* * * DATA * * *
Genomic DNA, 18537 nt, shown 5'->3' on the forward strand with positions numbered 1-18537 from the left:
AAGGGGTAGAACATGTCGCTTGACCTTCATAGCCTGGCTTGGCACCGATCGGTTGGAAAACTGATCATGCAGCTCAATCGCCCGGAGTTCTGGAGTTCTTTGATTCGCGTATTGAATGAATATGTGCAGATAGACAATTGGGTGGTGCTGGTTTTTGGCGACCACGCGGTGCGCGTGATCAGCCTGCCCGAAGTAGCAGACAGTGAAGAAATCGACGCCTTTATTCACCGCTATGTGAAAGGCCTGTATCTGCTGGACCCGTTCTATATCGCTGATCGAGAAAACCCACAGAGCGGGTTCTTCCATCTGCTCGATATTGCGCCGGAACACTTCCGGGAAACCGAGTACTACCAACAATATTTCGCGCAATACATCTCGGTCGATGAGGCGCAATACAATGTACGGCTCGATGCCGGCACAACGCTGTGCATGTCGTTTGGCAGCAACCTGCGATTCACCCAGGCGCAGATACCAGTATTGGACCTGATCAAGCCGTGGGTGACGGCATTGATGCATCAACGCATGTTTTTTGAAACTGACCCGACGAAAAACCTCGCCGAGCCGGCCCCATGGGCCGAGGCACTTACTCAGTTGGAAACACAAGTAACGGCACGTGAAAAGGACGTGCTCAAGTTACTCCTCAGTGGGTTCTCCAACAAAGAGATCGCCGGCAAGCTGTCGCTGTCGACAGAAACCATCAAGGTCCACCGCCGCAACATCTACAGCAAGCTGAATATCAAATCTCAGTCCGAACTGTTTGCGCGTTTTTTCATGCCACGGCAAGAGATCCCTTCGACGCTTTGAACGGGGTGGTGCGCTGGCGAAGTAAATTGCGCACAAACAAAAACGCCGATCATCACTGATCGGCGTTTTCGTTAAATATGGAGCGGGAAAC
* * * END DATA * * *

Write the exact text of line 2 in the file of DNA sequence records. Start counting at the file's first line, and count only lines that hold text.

AAGGGGTAGAACATGTCGCTTGACCTTCATAGCCTGGCTTGGCACCGATCGGTTGGAAAACTGATCATGCAGCTCAATCGCCCGGAGTTCTGGAGTTCTTTGATTCGCGTATTGAATGAATATGTGCAGATAGACAATTGGGTGGTGCTGGTTTTTGGCGACCACGCGGTGCGCGTGATCAGCCTGCCCGAAGTAGCAGACAGTGAAGAAATCGACGCCTTTATTCACCGCTATGTGAAAGGCCTGTATCTGCTGGACCCGTTCTATATCGCTGATCGAGAAAACCCACAGAGCGGGTTCTTCCATCTGCTCGATATTGCGCCGGAACACTTCCGGGAAACCGAGTACTACCAACAATATTTCGCGCAATACATCTCGGTCGATGAGGCGCAATACAATGTACGGCTCGATGCCGGCACAACGCTGTGCATGTCGTTTGGCAGCAACCTGCGATTCACCCAGGCGCAGATACCAGTATTGGACCTGATCAAGCCGTGGGTGACGGCATTGATGCATCAACGCATGTTTTTTGAAACTGACCCGACGAAAAACCTCGCCGAGCCGGCCCCATGGGCCGAGGCACTTACTCAGTTGGAAACACAAGTAACGGCACGTGAAAAGGACGTGCTCAAGTTACTCCTCAGTGGGTTCTCCAACAAAGAGATCGCCGGCAAGCTGTCGCTGTCGACAGAAACCATCAAGGTCCACCGCCGCAACATCTACAGCAAGCTGAATATCAAATCTCAGTCCGAACTGTTTGCGCGTTTTTTCATGCCACGGCAAGAGATCCCTTCGACGCTTTGAACGGGGTGGTGCGCTGGCGAAGTAAATTGCGCACAAACAAAAACGCCGATCATCACTGATCGGCGTTTTCGTTAAATATGGAGCGGGAAAC